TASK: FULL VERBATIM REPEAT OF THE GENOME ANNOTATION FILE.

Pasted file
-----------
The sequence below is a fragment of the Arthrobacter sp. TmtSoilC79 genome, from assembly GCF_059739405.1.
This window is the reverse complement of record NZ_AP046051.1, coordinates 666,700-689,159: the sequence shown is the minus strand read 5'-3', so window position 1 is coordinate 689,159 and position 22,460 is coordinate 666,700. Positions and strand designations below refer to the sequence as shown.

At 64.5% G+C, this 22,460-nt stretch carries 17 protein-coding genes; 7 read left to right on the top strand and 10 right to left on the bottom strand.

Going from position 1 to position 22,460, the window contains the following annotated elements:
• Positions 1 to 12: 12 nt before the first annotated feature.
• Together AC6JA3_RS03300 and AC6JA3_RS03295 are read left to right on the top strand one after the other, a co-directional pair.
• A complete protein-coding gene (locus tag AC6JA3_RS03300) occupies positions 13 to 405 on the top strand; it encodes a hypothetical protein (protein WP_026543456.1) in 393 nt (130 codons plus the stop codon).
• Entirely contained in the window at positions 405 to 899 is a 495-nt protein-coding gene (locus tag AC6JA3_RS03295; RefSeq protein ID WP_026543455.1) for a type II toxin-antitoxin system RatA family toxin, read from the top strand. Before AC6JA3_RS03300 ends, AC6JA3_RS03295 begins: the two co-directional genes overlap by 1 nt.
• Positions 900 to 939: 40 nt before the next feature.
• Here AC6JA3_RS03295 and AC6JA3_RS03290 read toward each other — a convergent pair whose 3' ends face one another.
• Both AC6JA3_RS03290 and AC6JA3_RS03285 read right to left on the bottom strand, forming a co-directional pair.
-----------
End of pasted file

The sequence below is a fragment of the Arthrobacter sp. TmtSoilC79 genome, from assembly GCF_059739405.1.
This window is the reverse complement of record NZ_AP046051.1, coordinates 666,700-689,159: the sequence shown is the minus strand read 5'-3', so window position 1 is coordinate 689,159 and position 22,460 is coordinate 666,700. Positions and strand designations below refer to the sequence as shown.

At 64.5% G+C, this 22,460-nt stretch carries 17 protein-coding genes; 7 read left to right on the top strand and 10 right to left on the bottom strand.

Going from position 1 to position 22,460, the window contains the following annotated elements:
• Positions 1 to 12: 12 nt before the first annotated feature.
• Together AC6JA3_RS03300 and AC6JA3_RS03295 are read left to right on the top strand one after the other, a co-directional pair.
• A complete protein-coding gene (locus tag AC6JA3_RS03300) occupies positions 13 to 405 on the top strand; it encodes a hypothetical protein (protein WP_026543456.1) in 393 nt (130 codons plus the stop codon).
• Entirely contained in the window at positions 405 to 899 is a 495-nt protein-coding gene (locus tag AC6JA3_RS03295; RefSeq protein ID WP_026543455.1) for a type II toxin-antitoxin system RatA family toxin, read from the top strand. Before AC6JA3_RS03300 ends, AC6JA3_RS03295 begins: the two co-directional genes overlap by 1 nt.
• Positions 900 to 939: 40 nt before the next feature.
• Here AC6JA3_RS03295 and AC6JA3_RS03290 read toward each other — a convergent pair whose 3' ends face one another.
• Both AC6JA3_RS03290 and AC6JA3_RS03285 read right to left on the bottom strand, forming a co-directional pair.